Spatial Ecology

Shark nursery areas have been well studied but information on long-term, fine-scale movements within nurseries and between nursery areas is lacking.  We tracked 47 juvenile lemon sharks at Bimini, Bahamas over three years (2003-2005) within two nursery areas.  Using both manual and automated telemetry, we examined the movement patterns and habitat selection of juvenile sharks in the waters surrounding Bimini.  Sharks consistently showed a high degree of site fidelity to their natal nursery areas and there was no detectable immigration or emigration between nurseries.  Juvenile lemon sharks had small home ranges and there was a positive relationship between home range size and distance from shore with body size.  Resource selection functions calculated during both the wet and dry seasons from 2003 to 2005 showed that shark locations were most correlated with increased prey biomass and decreased distance to the shoreline.

Examining both movement patterns and habitat selection from two distinct nurseries over a long time period demonstrated that juvenile lemon sharks in Bimini utilized the habitat in their natal nursery seemingly to minimize predation risks while maximizing prey availability.  Integrated approaches using long-term data to understand how juvenile sharks utilize nursery areas can significantly improve how essential fish habitat is defined and thereby strengthen conservation and management plans for these species.  

  1. How is the nursery habitat in Bimini utilized?  Delineation of nursery habitat in Bimini to determine if individual sharks remain in their natal nursery area or if they utilize all potential nursery habitat around Bimini.
  2. How do movement patterns change as sharks age and grow?  Examination of movement parameters for individual sharks as they are becoming larger.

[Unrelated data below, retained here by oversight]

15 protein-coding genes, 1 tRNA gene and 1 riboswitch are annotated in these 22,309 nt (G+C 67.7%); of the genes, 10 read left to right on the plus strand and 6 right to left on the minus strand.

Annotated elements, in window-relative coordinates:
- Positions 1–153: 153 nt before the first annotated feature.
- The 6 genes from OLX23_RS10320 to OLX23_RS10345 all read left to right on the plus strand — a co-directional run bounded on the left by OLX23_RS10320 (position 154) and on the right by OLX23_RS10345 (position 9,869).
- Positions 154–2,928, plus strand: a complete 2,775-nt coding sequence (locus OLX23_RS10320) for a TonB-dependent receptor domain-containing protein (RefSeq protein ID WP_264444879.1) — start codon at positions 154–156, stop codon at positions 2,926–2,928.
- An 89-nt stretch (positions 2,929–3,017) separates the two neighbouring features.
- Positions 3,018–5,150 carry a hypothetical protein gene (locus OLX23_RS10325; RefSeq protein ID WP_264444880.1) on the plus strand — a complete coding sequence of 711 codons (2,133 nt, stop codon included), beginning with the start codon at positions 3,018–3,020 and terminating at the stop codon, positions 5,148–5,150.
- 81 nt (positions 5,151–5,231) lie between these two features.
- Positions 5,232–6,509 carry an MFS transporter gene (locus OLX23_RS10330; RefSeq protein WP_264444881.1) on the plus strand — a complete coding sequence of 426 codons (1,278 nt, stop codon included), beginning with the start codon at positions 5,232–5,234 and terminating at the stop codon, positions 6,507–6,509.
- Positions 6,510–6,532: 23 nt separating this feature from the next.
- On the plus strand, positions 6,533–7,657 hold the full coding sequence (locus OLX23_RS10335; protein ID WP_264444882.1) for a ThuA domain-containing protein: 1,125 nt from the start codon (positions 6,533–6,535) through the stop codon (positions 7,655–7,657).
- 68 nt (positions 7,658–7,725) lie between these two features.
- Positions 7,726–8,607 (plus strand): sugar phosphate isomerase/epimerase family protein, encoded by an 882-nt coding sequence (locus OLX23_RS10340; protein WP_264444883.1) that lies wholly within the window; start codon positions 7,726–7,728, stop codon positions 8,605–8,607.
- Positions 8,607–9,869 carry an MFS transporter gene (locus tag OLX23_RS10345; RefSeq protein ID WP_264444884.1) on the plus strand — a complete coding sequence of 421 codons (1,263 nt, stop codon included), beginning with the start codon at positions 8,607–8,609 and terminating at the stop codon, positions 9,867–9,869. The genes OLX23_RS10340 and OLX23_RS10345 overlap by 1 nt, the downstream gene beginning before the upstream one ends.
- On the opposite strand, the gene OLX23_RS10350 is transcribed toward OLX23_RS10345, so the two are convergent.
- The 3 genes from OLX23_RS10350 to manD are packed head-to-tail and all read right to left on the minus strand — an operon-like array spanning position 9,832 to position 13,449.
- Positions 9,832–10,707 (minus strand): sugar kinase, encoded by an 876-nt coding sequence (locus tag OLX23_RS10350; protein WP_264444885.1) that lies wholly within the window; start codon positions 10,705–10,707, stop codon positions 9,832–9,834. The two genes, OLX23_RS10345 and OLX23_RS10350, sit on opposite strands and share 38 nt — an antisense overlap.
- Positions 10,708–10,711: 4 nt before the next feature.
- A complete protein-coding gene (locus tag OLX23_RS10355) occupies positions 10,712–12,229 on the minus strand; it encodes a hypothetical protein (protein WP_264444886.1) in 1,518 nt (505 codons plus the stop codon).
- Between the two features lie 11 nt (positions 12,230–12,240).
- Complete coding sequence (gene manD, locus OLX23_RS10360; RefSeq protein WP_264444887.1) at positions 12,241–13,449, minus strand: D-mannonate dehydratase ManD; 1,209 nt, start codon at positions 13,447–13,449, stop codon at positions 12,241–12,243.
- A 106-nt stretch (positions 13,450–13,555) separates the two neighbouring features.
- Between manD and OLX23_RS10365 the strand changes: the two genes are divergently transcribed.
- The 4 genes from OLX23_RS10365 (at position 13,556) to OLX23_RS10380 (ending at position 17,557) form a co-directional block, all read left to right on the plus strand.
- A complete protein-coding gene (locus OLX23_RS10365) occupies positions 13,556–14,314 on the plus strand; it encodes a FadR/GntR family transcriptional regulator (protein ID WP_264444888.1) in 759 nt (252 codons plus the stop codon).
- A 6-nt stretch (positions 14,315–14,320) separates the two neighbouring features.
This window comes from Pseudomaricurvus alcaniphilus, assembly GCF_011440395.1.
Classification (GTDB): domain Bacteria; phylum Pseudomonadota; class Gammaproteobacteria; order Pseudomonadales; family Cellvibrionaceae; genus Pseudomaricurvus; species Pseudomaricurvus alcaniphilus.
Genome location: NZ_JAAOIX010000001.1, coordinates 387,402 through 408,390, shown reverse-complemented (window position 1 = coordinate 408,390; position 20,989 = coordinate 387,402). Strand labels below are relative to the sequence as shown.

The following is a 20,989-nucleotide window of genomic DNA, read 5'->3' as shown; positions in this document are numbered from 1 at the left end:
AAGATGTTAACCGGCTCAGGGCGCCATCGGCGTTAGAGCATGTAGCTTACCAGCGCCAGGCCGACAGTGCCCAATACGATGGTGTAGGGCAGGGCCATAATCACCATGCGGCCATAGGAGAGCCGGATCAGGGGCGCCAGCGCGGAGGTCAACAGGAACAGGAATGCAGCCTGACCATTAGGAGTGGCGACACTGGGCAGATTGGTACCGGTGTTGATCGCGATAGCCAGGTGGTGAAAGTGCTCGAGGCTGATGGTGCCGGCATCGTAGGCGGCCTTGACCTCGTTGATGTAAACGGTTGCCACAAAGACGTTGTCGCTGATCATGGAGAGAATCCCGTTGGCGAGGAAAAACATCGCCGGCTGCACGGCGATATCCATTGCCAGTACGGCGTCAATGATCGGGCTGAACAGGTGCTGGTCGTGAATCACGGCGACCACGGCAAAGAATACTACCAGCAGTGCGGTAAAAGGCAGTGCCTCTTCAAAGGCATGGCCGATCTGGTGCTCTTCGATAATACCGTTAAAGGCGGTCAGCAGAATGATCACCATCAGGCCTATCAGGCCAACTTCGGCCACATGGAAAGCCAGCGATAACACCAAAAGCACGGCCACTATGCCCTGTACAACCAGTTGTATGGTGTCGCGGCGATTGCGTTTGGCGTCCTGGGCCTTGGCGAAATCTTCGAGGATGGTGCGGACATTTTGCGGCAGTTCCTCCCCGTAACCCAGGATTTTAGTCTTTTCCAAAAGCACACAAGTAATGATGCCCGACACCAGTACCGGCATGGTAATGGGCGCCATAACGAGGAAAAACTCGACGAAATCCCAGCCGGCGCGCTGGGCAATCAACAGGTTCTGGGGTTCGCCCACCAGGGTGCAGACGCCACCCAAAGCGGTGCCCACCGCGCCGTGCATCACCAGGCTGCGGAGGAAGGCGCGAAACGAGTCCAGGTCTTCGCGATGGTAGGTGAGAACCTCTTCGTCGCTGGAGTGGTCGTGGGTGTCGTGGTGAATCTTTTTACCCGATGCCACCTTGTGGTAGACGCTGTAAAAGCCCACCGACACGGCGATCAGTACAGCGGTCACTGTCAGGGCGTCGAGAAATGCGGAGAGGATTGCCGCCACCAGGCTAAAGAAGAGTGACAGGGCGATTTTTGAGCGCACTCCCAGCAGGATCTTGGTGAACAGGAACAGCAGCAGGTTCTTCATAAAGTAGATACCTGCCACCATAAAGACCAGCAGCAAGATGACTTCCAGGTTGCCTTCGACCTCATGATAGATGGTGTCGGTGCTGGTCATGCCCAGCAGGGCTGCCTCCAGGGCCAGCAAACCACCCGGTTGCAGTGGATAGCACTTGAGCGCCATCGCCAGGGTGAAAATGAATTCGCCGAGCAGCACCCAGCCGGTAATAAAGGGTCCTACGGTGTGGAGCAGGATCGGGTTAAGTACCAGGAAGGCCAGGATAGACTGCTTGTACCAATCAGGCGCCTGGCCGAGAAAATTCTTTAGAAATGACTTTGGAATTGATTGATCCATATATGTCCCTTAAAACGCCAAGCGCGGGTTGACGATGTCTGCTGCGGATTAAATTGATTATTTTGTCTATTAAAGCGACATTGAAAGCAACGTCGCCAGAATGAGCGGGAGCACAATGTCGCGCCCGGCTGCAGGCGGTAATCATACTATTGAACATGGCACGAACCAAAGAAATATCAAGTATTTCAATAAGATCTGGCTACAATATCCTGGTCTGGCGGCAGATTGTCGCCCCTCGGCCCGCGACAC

3. Do shark movement patterns vary spatially when comparing one nursery to another?  Do patterns vary temporally (i.e. year to year, season to season)?  Analysis of movement patterns on a spatio-temporal scale.
  4. What factors in the environment are most correlated with shark movements within their nursery areas?  Construct resource selection models using abiotic and biotic factors to elucidate important factors for juvenile lemon sharks.

The Magnuson-Stevens Fishery Conservation and Management Act (1996) requires the collection of data related to essential fish habitat (EFH).  It defines EFH as “waters and substrate necessary to fish for spawning, breeding, feeding, or growth to maturity.”  Due to an unreasonable amount of habitats being defined as EFH, Musick (1999) recommended defining EFH based on the specific utilization by the species, availability of the habitat, and vulnerability to exploitation.  Because most shark nurseries are relatively small areas located in coastal habitats, they become habitats of particular concern (Grubbs, 2001).  Amendment 1 to the Highly Migratory Species Fisheries Management Plan stresses research needs with respect to EFH of sharks and specifically calls for research on shark nursery areas.  Due to the importance of nursery areas to the life history of sharks and the fact that many nurseries are in areas under threat of anthropogenic impacts, there is an urgent need for research to define EFH for juvenile sharks.  A clearer understanding of the habitats that serve as nursery areas for sharks will aid in the conservation and management of sharks (Heupel et al., 2007).